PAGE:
The elements under each of these contracts are varied, and we have reviewed what communities of practice and professional associations have identified as critical. These groups include the International Coach Federation (ICF), the European Mentoring and Coaching Council (EMCC) and the Worldwide Association of Business Coaches (WABC). The Executive Coaching Forum, for example, provides a valuable service with the Executive Coaching Handbook where they have a competency model that describes the requirements of a coach, including a specific section on contracting. The complexity of this section illustrates the dynamic nature of the contract. One area of particular interest is clear accountability. Negotiating the coaching contract can be an ideal opportunity to engage the sponsor fully with setting the coaching goals and designing the evaluation criteria. Real sensitivities are, however, involved in such three-way contracts, and we suggest the use of a no-fault exit clause for both sides if it becomes clear that things are not working. Some practitioners have identified issues with the three-cornered contract specifically and even the four-cornered contract, where the line manager is not the direct manager of coaching.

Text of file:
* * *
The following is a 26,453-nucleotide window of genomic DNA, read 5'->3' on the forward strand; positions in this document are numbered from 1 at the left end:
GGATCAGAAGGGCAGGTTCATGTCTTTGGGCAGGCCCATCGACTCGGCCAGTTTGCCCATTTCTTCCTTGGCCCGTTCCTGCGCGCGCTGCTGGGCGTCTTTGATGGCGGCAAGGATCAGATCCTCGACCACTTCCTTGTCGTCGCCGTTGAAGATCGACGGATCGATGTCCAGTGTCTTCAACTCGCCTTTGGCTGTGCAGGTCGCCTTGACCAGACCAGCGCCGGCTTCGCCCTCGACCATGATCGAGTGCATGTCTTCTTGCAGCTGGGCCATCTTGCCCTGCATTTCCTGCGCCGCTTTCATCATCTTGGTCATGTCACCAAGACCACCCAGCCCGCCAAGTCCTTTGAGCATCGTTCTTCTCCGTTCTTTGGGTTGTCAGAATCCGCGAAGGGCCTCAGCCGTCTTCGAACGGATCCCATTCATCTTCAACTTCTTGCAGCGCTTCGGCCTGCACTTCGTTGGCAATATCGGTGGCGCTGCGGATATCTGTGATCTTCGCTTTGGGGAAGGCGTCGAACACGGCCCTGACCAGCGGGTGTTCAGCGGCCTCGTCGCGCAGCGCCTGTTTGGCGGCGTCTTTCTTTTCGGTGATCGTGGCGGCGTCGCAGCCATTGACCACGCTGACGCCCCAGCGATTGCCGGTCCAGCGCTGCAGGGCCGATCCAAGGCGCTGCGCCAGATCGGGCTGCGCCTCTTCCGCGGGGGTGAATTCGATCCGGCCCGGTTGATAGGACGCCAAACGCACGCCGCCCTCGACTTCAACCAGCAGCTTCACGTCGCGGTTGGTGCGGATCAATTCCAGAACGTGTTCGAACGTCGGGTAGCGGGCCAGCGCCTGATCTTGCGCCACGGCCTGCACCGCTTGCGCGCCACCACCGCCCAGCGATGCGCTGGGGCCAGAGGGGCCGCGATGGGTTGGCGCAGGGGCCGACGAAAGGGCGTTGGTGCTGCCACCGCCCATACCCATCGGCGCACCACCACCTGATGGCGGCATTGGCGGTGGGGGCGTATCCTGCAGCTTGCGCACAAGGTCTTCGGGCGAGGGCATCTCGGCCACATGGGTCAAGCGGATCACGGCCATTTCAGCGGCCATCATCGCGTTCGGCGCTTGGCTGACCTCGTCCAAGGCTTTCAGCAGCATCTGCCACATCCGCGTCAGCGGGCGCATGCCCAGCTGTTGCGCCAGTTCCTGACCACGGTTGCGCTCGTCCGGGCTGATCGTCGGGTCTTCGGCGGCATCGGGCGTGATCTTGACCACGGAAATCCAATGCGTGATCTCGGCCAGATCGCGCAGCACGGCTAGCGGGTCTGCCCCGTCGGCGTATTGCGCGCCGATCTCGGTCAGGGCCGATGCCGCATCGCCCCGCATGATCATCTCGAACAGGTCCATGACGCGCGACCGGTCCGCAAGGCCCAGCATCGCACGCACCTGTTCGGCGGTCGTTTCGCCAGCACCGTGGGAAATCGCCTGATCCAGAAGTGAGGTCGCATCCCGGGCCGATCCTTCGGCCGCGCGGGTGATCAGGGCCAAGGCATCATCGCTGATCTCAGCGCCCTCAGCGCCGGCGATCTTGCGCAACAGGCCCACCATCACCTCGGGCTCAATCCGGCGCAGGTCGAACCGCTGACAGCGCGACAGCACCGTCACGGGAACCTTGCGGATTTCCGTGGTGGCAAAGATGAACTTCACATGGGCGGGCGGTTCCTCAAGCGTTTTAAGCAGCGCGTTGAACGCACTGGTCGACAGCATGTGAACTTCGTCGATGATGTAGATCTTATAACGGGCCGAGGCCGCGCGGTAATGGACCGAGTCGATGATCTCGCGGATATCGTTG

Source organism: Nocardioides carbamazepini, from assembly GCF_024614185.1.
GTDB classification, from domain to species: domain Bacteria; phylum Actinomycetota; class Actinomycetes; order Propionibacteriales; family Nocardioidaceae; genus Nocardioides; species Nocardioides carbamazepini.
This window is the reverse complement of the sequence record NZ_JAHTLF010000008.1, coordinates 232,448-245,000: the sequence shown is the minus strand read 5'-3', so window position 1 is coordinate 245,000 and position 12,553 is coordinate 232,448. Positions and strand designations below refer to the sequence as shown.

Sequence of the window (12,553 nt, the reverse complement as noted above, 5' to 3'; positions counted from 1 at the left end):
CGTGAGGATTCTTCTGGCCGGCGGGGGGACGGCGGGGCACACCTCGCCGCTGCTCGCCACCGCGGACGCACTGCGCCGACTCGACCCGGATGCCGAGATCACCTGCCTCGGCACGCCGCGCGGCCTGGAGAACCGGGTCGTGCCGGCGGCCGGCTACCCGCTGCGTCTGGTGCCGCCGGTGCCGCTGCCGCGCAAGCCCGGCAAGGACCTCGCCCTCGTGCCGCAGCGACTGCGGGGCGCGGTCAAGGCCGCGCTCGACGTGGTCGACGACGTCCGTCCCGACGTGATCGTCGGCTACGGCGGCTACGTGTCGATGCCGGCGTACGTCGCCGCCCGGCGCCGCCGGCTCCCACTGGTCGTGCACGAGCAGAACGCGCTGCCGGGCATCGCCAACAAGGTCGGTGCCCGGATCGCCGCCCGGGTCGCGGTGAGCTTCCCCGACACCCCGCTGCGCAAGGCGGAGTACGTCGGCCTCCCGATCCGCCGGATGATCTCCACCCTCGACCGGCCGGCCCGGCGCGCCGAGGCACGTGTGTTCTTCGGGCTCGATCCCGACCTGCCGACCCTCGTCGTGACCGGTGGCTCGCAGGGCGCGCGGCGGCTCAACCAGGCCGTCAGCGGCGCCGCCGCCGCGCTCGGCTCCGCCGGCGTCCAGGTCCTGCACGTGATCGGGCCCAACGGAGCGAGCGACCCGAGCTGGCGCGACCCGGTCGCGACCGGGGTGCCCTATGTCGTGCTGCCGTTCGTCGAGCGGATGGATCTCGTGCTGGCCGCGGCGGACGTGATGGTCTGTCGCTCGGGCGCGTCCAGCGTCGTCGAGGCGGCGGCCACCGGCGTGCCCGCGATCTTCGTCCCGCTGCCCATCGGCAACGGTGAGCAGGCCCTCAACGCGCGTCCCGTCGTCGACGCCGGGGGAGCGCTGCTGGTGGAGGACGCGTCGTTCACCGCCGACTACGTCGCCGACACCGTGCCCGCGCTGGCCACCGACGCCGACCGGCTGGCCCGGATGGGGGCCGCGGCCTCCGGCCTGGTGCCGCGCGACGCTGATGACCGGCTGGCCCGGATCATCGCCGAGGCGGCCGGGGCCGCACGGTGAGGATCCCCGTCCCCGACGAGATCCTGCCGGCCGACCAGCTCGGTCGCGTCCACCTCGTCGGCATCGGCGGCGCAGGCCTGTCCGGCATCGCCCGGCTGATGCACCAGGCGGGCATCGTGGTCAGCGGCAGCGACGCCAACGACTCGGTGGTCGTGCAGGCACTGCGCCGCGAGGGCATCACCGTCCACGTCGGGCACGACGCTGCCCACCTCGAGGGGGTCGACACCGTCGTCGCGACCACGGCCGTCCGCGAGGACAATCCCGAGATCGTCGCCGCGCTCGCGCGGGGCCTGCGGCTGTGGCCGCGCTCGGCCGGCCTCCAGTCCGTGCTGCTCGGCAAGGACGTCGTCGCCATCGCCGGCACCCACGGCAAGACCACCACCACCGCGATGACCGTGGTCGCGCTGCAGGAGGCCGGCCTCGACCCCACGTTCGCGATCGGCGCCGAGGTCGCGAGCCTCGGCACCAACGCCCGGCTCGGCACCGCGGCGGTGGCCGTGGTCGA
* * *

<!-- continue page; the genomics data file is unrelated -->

In general, the business coach can effectively steer through the maze of who the client is in this relationship by maintaining transparency and appropriate ethics. For example, a mismatch between the career aims of the individual and the requirements of the organization is not unusual. The business coach must negotiate goals based on the common ground between these two perspectives and use the business coaching intervention as a method of bringing them together.